Sure, I've never felt I was lacking something when using 11-speed groupsets, but it’s a testament to the idiom: you never know until you try
What occurs first, though, is the ease with which I can reach the brake levers on the drops. I’ve always found the double curvature ergonomics of Campagnolo’s levers a bit much for my taste when on the hoods, but there’s no doubt about the design when locked down on the drops and descending at speed.
The added taper that sees the levers spread outwards means they’re incredibly easy to reach, and even more importantly require only gentle input from the fingers to create significant braking force – ideal for sweeping descents like those found on Gran Canaria.
I’m a big fan of a clean, clinical mechanical brakeset – perhaps one of the last remaining reasons these days to uphold the sanctity of the rim brake in the face of standard-setting hydraulic disc brakes – and this is right up there with the tactile travel of Shimano’s excellent Dura-Ace rim brake and cable combination. Modulation and control is excellent upon the carbon Bora 35 and 50 wheelset rims, as is the all-round power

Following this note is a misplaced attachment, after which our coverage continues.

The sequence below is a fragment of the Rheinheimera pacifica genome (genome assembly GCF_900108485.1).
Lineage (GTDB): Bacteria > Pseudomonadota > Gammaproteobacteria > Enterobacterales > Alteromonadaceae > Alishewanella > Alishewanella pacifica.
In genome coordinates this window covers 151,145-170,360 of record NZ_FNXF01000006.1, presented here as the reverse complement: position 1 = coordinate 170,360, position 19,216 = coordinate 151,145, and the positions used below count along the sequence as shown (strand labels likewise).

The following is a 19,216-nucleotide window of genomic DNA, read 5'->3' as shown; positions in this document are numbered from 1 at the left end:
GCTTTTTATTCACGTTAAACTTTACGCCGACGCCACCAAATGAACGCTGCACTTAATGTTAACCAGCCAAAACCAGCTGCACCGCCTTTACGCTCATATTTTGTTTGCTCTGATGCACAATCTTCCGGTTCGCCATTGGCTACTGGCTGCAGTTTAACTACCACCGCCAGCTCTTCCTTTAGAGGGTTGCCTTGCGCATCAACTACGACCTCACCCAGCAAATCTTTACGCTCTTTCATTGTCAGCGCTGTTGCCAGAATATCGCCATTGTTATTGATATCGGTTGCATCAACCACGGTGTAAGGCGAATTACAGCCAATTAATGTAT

Day two - Campagnolo Super Record, hydraulic discs
The next day takes in a longer 60km loop that sees not only steep gradients of up to 18 per cent hit us on the major climb of the day - enough for everyone to get some comprehensive use out of the fitted 32t cassettes - but also flatter coastal roads and a faster, more open descent that can really be attacked.
Ideal, given that this is the day we’re also running Campagnolo’s disc brake setup, too - all fitted to a Basso Diamante SV Disc frameset. At least today we’re playing the Italian thoroughbred card for the purists.